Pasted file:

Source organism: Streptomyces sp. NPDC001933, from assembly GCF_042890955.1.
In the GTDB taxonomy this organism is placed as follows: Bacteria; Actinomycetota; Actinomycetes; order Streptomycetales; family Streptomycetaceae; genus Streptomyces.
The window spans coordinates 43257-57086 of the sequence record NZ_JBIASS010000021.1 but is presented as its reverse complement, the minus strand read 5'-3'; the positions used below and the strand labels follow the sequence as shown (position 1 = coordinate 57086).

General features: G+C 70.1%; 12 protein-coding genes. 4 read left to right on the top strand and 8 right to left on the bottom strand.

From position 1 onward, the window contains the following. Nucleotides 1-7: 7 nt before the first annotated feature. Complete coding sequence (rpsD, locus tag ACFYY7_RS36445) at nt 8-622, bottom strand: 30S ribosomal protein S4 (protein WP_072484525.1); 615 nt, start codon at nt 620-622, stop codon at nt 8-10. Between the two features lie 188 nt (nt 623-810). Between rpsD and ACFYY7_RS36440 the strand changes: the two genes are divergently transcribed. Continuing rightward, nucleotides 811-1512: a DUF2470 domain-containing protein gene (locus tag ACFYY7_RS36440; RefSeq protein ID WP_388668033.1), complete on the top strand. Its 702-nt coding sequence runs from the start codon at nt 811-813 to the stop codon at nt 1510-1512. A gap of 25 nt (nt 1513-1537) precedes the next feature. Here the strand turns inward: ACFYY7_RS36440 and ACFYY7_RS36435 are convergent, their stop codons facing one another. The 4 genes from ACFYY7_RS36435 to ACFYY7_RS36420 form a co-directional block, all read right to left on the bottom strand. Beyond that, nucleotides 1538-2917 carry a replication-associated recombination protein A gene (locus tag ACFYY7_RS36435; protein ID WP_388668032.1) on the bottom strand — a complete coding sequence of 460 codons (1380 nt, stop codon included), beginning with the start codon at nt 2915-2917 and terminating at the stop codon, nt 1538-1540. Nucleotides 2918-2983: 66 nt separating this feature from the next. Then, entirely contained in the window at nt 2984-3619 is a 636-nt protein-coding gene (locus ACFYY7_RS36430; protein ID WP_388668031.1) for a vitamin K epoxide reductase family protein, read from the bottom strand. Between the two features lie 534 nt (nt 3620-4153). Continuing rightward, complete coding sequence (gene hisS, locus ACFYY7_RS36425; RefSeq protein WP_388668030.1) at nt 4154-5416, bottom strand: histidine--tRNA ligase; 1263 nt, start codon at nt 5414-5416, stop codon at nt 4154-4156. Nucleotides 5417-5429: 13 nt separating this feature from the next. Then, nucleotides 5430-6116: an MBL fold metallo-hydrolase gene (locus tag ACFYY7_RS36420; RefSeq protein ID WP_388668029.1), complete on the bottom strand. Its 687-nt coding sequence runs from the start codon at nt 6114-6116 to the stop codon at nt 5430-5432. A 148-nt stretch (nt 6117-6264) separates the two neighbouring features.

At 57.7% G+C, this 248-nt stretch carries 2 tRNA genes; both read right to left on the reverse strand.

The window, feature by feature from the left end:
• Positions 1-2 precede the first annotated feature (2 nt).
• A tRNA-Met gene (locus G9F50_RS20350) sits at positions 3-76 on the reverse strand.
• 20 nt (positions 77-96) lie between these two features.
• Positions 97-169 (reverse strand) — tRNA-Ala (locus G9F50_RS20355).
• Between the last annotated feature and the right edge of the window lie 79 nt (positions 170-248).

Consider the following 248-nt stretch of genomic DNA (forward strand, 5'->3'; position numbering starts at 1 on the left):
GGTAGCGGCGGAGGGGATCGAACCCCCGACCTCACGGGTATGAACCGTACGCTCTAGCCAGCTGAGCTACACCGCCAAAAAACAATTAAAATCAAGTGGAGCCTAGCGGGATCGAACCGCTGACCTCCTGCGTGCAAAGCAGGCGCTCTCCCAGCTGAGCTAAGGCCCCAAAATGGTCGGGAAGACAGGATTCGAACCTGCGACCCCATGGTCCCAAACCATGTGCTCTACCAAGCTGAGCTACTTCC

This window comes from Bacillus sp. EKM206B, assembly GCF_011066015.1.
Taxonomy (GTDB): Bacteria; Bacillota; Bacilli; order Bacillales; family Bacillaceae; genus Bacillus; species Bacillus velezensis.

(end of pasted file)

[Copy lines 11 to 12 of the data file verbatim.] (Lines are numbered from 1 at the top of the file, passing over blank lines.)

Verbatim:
• Positions 97-169 (reverse strand) — tRNA-Ala (locus G9F50_RS20355).
• Between the last annotated feature and the right edge of the window lie 79 nt (positions 170-248).